Older blog entries for Stevey (starting at number 642)

Some things change, some things do not.

After seven years working from home I've resigned from my position at Bytemark.

Why? A combination of wanting to do something different coupled with the desire to reclaim my second bedroom, which is currently tied up as an office.

Working in an office in the future will be weird ("You mean I have to get dressed every day?!") but hopefully not unduly burdonsome.

My two-year plan still remains in effect: Pay off this flat as soon as possible, then purchase another and rent this one out. Giving me some income of my own, which I will need.

The "five" year plan involves me quitting work, so that I can stay home and raise children. That makes sense because sometime next year I'll become the partner who earns the least amount of monies, and I'll also be the partner with the lowest upper-bound on salary potential (short of moving to London/similar which I've always ruled out).

Having rental income for myself means I'm not utterly dependant on other money, and all being well this place will be 100% paid off within 18 months.

(After that lots of saving will take place for a deposit for the second place. We did bid on a couple of places locally, which were outstanding, but it is perhaps for the best we didn't win them. No more looking at ESPC!)

Bytemark now becomes a company I recommend 100% for hosting in the UK. In the past I've always said nice things, but I've not strongly recommended them/us, because I'm too biased.

All my personal hosting, except for one virtual machine, will remain at Bytemark indefinitely. Lovely, flexible, and great.

(I have one outside guest for the purposes of diversification. That currently lives at Mythic Beasts.)

Syndicated 2013-10-24 09:39:32 from Steve Kemp's Blog

5 Oct 2013 (updated 5 Oct 2013 at 10:14 UTC) »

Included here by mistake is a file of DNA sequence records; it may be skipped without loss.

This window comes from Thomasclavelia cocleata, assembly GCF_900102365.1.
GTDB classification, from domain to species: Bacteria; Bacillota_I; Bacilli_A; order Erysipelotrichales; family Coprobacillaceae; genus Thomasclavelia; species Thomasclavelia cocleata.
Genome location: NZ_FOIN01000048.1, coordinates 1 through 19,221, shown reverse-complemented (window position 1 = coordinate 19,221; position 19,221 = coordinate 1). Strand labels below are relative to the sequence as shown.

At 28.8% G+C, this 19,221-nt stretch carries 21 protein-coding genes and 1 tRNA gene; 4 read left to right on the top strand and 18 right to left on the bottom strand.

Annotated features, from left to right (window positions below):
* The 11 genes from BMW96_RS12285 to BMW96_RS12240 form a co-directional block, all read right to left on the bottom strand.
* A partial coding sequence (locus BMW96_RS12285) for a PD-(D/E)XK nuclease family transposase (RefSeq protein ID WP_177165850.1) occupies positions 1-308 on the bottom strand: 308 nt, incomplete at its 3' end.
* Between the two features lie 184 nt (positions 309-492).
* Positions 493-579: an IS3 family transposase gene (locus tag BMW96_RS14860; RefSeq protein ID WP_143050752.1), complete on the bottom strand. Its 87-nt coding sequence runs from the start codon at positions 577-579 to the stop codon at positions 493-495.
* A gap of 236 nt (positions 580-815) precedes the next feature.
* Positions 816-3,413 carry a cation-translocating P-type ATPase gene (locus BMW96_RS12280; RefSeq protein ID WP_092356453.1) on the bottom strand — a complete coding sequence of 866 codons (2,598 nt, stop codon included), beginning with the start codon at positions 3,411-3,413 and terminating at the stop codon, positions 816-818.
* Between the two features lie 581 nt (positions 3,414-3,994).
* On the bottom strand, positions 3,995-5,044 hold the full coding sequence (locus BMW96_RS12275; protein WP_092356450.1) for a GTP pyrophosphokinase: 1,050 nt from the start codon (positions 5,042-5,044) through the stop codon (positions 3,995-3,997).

I understand volunterering is hard

The tail end of this week was mostly spoiled by the discovery that libbeanstalkclient-ruby was not included in Wheezy.

Apparently it was removed because the maintainer had no time, and there were no reverse dependencies - #650308.

Debian maintainers really need to appreciate that no official dependencies doesn't mean a package is unused.

Last year I needed to redesign our companies monitoring software, because we ran out of options that scaled well. I came up with the (obvious) solution:

  • Have a central queue containing jobs to process.
    • e.g. Run a ping-test on host1.example.com
    • e.g. Run an SSH-probe on host99.example.com
    • e.g. Fetch a web-page from https://example3.net/ and test it has some text or a given HTTP status code.
    • (About 15 different test-types are available).
  • Have N workers each pull one job from the queue, execute it, and send the results somewhere.

I chose beanstalkd for my central queue precisely because it was packaged for Debian, had a client library I could use, and seemed to be a good fit. It was a good fit, a year on and we're still running around 5000 tests every minute with 10 workers.

The monitoring tool is called Custodian Custodian, and I think I've mentioned it before here and on the company blog.

It looks like we'll need to re-package the Ruby beanstalk client, and distribute it alongside our project now. That's not ideal, but also not a huge amount of work.

In summary? Debian you're awesome. But libraries shouldn't be removed unless it can't be helped, because you have more users than you know.

Syndicated 2013-10-05 09:09:30 (Updated 2013-10-05 10:14:09) from Steve Kemp's Blog

28 Sep 2013 (updated 28 Sep 2013 at 16:12 UTC) »

Some thoughts ..